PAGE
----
[note: acute comments coming in make me realize that this post is a bit hastily written. I’ll say a bit more in the comments when I can, but let me Draw your attention to the discussion of the bystander in #3.]
There’s a recent post here about how humans vary in the strength of the emotions they field. A cruel comment may get someone angry for a day or two, but another person may feel beaten up in a way that lasts far longer without being pathological, though it may become a pathological threat to their health and more general ability to function.
The discussion on the last post turned quite quickly to Borderline Personality Syndrome, and contributors covered a lot of ground. But I think we left out two other important topics. In addition, there may be connected topics that I am not mentioning, and I hope they’ll get raised in comments if anyone is interested. So here are the two I am thinking about.
1. Given that being nasty to someone can cost them a week or more of their lives, and that “strong feelers” are not rare, what in the world is happening with people who are nasty adult bullies in supposedly humanistic fields like philosophy? I suggested in a certain recent discussion that occupied this and a number of other blogs that maybe some of the bullies are not aware of the power their words can have. Words are not sticks and stones. But words can kill by sending someone depressed over the edge. And no doubt in other ways in our small world.
Another possible source of the nastiness is alexithymia, which is a fascinating but unpleasant disorder. People with the disorder usually are literally incapable of imagining others’ distress. It’s been suggested that corporate criminals who ruin the savings accounts of thousands or millions may not be able to imagine fully the effect of what they are doing. While no diagnostician at all, I watched carefully the descriptions of Ken Lay, of Enron infamy, and he certainly was described as displaying related traits.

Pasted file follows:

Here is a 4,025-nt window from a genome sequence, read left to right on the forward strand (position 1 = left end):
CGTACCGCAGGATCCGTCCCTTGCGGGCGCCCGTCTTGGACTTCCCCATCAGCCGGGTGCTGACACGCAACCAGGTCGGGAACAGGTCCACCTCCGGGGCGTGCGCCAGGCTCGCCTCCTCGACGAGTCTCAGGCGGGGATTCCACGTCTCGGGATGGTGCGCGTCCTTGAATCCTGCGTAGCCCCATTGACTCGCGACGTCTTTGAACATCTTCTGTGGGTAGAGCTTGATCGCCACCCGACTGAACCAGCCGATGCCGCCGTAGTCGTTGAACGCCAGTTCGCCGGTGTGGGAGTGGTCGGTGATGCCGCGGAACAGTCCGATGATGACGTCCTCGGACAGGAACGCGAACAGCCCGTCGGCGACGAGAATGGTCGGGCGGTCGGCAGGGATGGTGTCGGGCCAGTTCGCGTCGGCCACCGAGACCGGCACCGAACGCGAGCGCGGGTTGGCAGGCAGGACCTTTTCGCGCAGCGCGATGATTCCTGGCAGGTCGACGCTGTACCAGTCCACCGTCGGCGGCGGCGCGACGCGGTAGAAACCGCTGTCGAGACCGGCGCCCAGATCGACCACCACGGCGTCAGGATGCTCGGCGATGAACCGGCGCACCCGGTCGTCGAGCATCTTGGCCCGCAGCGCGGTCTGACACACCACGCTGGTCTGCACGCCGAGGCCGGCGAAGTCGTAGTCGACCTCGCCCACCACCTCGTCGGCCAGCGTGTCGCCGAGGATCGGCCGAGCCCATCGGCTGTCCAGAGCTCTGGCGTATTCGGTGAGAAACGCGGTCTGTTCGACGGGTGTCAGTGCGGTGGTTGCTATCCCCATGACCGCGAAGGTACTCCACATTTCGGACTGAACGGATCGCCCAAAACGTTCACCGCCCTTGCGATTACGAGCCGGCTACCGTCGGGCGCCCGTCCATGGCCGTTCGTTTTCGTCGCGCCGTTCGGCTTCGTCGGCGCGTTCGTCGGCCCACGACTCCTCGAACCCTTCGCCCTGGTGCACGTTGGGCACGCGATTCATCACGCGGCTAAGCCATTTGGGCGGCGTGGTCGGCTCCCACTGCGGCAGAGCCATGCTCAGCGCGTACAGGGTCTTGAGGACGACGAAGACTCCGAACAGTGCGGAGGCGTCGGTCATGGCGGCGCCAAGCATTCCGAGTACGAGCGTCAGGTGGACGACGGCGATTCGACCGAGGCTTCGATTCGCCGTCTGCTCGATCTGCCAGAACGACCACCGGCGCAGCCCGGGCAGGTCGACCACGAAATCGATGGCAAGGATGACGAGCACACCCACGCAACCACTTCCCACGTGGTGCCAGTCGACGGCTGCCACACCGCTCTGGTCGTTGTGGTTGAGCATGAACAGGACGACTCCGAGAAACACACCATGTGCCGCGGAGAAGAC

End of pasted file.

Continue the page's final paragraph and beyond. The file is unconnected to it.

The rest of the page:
I once tried to tell someone prone sometimes to incredibly nasty comments that she could end up killing someone. A very difficult thing to say, and I messed up entirely by managing to suggest I was going to die. That was a real mess to sort out. So let me say now: Words can kill. Probably more often they deeply wound. The wounds can cause chaos in someone’s life.
2. A second question concerns the value of being a strong emoter. If you look at our last discussion, emotional surges were likened to tsunamis. Of course, some of us like to think that philosophy is driven by reason, but might strong emotional reactions have epistemic importance even in the ‘rational’ fields? If so, it might mean that some of us arrive at important conclusions in advance of finding the reasons for them. Does our pedagogy allow this? If not, should we rethink some of the demands placed on students.
I recently gave a paper to a group of biologists, some of whom encountered the concept of mental content for the first time (which, incidentally, is a concept I doubt in the end makes sense). Some of the biologists took standard argumentative weapons and launched them at the concept. But one person was perplexed and very unhappy. I was reminded of three-hour tutorials with Elizabeth Anscombe, where one could do deep conceptual therapy, which does allow that one may need a lot of time to find reasons for already intuited conclusions such as “There’s something badly mistaken here.”
Anyway, I’d love to know what others think about this.